Former abortion worker on clinic rescue

Joan Appleton, former head nurse at the Commonwealth Clinic in Falls Church, Virginia (an abortion clinic):

“We had several rescues at our clinic. There was never any violence. One time we had 250 of them removed — there must have been more than 500 at the clinic that day. But there was no violence. I called some of my friends and asked them to come through the line of protesters, one at a time. ‘I’ll give you a Pap smear and charge you a nickel,’ I told them. That way, we could record business transactions during the days of protest and report to the media that the clinic was open for “business as usual”…..

There was no way our clients were going to come. So we planted a couple of women from NOW in a car in the parking lot. They pretended they were distraught, and so frightened by the protesters that they didn’t dare get out of the car. The media were all over, taping this whole thing.”

Lis Trouten, “It Wasn’t Supposed to Happen That Way.” Minnesota Christian Chronicle, January 19, 1995, pgs 1, 4, 5.

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Police kick pro-life protester unconscious, break another’s jaw

The The Indianapolis Star has an article about police violence against Operation Rescue demonstrators:

“Indianapolis police hope to handle the situation [of the Operation Rescue demonstrators] with more finesse than Atlanta police used in their city, where over 400 demonstrators were arrested this week and nearly 800 were arrested in earlier protests.

Bob Fierer, an Atlanta attorney representing Operation Rescue, said police brutality lawsuits will be filed in Atlanta, where he said police broke the jaw of an Indiana minister, Doyle Clark, and kicked another man unconscious. An Atlanta police captain denied the charges. He said police “have to use whatever pressure is necessary and condoned by the Atlanta Police Bureau” to get demonstrators into police wagons.”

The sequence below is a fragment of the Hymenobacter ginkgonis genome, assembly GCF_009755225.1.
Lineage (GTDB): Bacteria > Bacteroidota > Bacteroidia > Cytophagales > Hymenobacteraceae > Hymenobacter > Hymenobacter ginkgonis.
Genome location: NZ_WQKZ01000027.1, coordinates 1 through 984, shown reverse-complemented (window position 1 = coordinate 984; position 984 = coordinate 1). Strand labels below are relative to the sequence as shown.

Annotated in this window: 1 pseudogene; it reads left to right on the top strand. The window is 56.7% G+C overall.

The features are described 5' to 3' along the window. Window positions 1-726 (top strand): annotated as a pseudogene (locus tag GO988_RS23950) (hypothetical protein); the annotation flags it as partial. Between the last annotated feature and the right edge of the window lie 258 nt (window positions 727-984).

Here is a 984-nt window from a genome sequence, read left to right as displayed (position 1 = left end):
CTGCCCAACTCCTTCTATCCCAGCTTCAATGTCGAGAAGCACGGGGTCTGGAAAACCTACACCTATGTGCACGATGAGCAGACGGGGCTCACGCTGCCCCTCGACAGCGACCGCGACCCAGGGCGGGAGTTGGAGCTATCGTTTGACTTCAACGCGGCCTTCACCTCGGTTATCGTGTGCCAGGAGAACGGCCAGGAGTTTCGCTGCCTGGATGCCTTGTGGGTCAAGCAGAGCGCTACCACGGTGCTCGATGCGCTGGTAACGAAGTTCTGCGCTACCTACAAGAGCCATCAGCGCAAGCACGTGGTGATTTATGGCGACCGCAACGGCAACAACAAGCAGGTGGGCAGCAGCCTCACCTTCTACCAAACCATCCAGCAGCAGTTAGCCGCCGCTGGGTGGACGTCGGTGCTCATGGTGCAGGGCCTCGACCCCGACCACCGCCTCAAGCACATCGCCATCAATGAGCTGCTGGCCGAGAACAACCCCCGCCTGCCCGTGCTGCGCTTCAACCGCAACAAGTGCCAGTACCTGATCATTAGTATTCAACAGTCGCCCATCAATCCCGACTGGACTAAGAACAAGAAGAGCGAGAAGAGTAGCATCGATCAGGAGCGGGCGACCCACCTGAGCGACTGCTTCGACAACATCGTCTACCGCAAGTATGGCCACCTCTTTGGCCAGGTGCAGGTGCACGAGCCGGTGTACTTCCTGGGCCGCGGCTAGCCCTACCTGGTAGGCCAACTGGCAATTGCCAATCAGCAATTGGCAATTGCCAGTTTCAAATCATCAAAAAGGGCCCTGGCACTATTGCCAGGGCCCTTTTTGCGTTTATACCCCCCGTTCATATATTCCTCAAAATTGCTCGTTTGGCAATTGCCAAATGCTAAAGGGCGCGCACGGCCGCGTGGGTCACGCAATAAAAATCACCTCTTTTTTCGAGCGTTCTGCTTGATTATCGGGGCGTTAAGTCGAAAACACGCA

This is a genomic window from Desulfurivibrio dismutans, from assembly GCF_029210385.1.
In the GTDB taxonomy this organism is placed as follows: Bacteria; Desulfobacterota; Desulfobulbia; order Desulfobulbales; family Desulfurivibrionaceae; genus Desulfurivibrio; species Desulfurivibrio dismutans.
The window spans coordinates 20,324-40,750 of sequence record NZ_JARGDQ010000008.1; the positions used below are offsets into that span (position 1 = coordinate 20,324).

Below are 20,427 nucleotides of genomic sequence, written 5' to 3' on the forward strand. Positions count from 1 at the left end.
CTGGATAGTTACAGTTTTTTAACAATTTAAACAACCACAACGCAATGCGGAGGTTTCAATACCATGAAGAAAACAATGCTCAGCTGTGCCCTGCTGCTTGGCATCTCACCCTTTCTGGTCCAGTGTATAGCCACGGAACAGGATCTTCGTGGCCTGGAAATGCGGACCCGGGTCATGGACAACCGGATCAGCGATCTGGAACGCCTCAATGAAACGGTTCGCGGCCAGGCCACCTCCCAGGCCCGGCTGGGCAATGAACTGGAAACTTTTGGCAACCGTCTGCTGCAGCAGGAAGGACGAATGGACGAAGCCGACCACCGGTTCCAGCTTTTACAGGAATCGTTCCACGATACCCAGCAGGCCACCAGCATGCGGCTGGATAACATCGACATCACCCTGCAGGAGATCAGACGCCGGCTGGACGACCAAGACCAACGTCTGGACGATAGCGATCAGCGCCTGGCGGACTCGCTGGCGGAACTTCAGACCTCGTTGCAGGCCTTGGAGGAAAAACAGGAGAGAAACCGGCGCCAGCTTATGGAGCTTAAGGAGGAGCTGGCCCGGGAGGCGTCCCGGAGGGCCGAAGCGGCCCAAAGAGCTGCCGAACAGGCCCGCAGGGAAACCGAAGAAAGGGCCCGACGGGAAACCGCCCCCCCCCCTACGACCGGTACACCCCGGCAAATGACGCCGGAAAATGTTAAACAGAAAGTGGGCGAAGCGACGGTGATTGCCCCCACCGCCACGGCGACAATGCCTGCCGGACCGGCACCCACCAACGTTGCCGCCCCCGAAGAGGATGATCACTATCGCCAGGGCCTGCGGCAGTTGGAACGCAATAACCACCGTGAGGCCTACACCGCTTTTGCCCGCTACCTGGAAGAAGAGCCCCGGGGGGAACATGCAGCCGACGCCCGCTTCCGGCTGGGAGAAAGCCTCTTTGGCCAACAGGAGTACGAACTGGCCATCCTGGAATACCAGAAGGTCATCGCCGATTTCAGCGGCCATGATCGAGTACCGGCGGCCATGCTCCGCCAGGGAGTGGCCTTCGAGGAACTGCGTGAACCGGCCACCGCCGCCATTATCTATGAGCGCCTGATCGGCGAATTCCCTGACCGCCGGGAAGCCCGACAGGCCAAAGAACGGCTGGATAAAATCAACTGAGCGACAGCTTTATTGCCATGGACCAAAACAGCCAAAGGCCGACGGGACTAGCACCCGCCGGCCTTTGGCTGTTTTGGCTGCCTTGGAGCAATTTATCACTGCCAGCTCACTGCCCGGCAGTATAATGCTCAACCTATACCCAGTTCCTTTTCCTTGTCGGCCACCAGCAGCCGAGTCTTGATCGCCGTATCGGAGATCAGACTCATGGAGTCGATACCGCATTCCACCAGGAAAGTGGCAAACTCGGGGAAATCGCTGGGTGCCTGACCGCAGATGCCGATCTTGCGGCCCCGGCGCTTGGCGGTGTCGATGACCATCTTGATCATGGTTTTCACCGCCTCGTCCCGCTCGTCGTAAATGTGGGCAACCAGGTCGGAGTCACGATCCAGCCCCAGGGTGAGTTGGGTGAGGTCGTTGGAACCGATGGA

The Indianapolis Star, October 8, 1988 in

Oliver Trager Abortion: Choice & Conflict (New York: Facts on File, 1993) 122

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Women took part in the Rescue movement

The Rescue movement took place in the late 1980s and early 1990s. Large crowds of people would block abortion clinic entrances and try to prevent women from going in. Pro-abortion rhetoric at the time claimed that pro-lifers were men threatened by women who wanted to deny women their rights. However:

“Significant numbers of women participated in mass demonstrations… In Operation Rescue’s “Siege on Atlanta” campaign during the 1988 National Democratic Convention, women comprised 40.7% of the pro-life activists who were arrested, which was typical during the 1980s and 1990s.”

Karissa Haugeberg Women against Abortion (Chicago, Illinois: University Of Illinois Press, 2017) 70

Today, most pro-lifers use less confrontational tactics.

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Juli Loesch on Operation Rescue and nonviolence

Juli Loesch, who helped organize sit ins with Operation Rescue, describes the organization’s commitment to nonviolence:

“Operation Rescue has a serious commitment to nonviolence: participants sign a pledge to refrain from engaging in verbal exchanges with abortion–bound women, clinic staffers, hecklers, or police. Operation Rescue people don’t carry picket signs. They are instructed not to shout or chant; the rules call for singing, praying, or maintaining a dignified silence…

Judging from the number of apparent “turnarounds” at the sites and the increasing numbers of women seeking help at pregnancy aid centers, Operation Rescue leaders are reasonably sure that 400 – 500 pregnant women and their children were indeed “rescued” in 1988 because of Operation Rescue efforts.”

Juli Loesch “Operation Rescue” Fidelity August 1988, 17

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